Citation
Ismail, Fudziah
(2016)
Exploring efficient: numerical methods for differential equations.
[Inaugural Lecture]
Abstract / Synopsis
Numerical analysis is a way to do higher mathematical problems on a computer, a technique widely used by scientists and engineers to solve their problems. A major advantage of numerical analysis is that a numerical answer can be obtained even when a problem has no “analytical” solution. Results from numerical analysis are an approximation, which can be made as accurate as desired. The analysis of errors in numerical methods is a critically important part of the study of numerical analysis. Hence, we will see in this research that computation of the error is a must as it is a way to measure the efficiency of the numerical methods developed.
Numerical methods require highly tedious and repetitive computations that can only be done using the computer. Hence in this research, it is shown that computer programs must be written for the implementation of numerical methods. In the early part of related research the computer language used was Fortran. Subsequently more and more computer programs used the C programming language. Additionally, now computations can also be carried out using softwares like MATLAB, MATHEMATICA and MAPLE.
Many physical problems that arise from ordinary differential equations (ODEs) have magnitudes of eigenvalues which vary greatly, and such systems are commonly known as stiff systems. Stiff systems usually consist of a transient solution, that is, a solution which varies rapidly at the beginning of the integration. This phase is referred to as the transient phase and during this phase, accuracy rather than stability restricts the stepsize of the numerical methods used. Thus the generally the structure of the solutions suggests application of specific methods for nonstiff equations in the transient phase and specific methods for stiff equations during the steadystate phase in a manner whereby computational costs can be reduced.
Consequently, in this research we developed embedded RungeKutta methods for solving stiff differential equations so that variable stepsize codes can be used in its implementation. We have also included intervalwise partitioning, whereby the system is considered as nonstiff first, and solved using the method with simple iterations, and once stiffness is detected, the system is solved using the same method, but with Newton iterations. By using variable stepsize code and intervalwise partitioning, we have been able to reduce the computational costs.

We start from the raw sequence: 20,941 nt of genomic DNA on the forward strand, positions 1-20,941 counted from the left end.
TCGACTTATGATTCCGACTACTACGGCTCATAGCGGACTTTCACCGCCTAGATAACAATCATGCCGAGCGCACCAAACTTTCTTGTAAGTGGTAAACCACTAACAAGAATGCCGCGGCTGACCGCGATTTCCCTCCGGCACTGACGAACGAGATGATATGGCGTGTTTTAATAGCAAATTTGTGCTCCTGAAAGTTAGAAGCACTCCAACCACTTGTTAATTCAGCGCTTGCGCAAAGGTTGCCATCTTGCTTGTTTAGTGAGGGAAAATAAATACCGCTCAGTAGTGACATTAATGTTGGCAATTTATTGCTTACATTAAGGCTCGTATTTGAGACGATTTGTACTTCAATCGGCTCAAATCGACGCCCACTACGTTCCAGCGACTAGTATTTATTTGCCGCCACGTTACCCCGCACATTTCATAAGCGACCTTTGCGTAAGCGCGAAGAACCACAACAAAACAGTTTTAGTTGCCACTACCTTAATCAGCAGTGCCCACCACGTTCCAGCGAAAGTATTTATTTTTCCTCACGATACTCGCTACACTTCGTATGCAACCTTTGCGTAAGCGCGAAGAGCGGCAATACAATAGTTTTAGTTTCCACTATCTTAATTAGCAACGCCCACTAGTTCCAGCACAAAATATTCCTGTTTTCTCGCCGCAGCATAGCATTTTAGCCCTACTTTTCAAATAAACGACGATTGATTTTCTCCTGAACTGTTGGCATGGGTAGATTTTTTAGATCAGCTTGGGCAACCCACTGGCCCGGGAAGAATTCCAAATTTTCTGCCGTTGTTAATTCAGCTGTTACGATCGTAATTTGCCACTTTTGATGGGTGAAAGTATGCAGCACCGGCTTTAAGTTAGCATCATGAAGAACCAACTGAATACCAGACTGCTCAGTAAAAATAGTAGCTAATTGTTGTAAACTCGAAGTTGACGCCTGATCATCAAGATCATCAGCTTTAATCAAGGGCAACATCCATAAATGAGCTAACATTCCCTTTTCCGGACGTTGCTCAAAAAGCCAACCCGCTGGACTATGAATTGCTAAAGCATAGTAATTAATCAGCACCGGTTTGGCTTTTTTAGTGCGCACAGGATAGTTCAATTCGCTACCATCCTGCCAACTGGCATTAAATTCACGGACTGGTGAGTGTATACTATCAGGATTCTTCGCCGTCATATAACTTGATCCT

With the aim of increasing the computational efficiency of the RungeKutta methods, we have also developed methods of higher order with less number of stages or function evaluations. The method used is an extension of the classical RungeKutta method and the approximation at the current point is based on the information at the current internal stage as well as the previous internal stage. This is the idea underlying the construction of Improved RungeKutta methods, so that the resulting method will give better accuracy.
Usually higher order ordinary differential equations are solved by converting them into a system of first order ODEs and using numerical methods suitable for first order ODEs. However it is more efficient, in terms of accuracy, number of function evaluations as well as computational time, if the higher order ODEs can be solved directly (without being converted to a system of first order ODEs), using numerical methods. In this research we developed numerical methods, particularly RungeKutta type methods, which can directly solve special third order and fourth order ODEs.
Special second order ODE is an ODE which does not depend on the first derivative. The solution from this type of ODE often exhibits a pronounced oscillatory character. It is well known that it is difficult to obtain accurate numerical results if the ODEs are oscillatory in nature. In order to address this problem a lot of research has been focused on developing methods which have high algebraic order, reduced phaselag or dispersion and reduced dissipation. Phaselag is the angle between the true and approximate solution, while dissipation is the difference between the approximate solution and the standard cyclic solution. If a method has high algebraic order, high order of dispersion and dissipation, then the numerical solutions obtained will be very accurate. Hence in this research we have developed numerical methods, specifically hybrid methods which have all the above mentioned properties.
If the solutions are oscillatory in nature, it means that the solutions will have components which are trigonometric functions, that is, sine and cosine functions. In order to get accurate numerical solutions we thus phasefitted the methods using trigonometric functions. In this research, it is proven that trigonometricallyfitting the hybrid methods and applying them to solve oscillatory delay differential equations result in better numerical results.
These are the highlights of my research journey, though a lot of work has also been done in developing numerical methods which are multistep in nature, for solving higher order ODEs, as well as implementation of methods developed for solving fuzzy differential equations and partial differential equations, which are not covered here.
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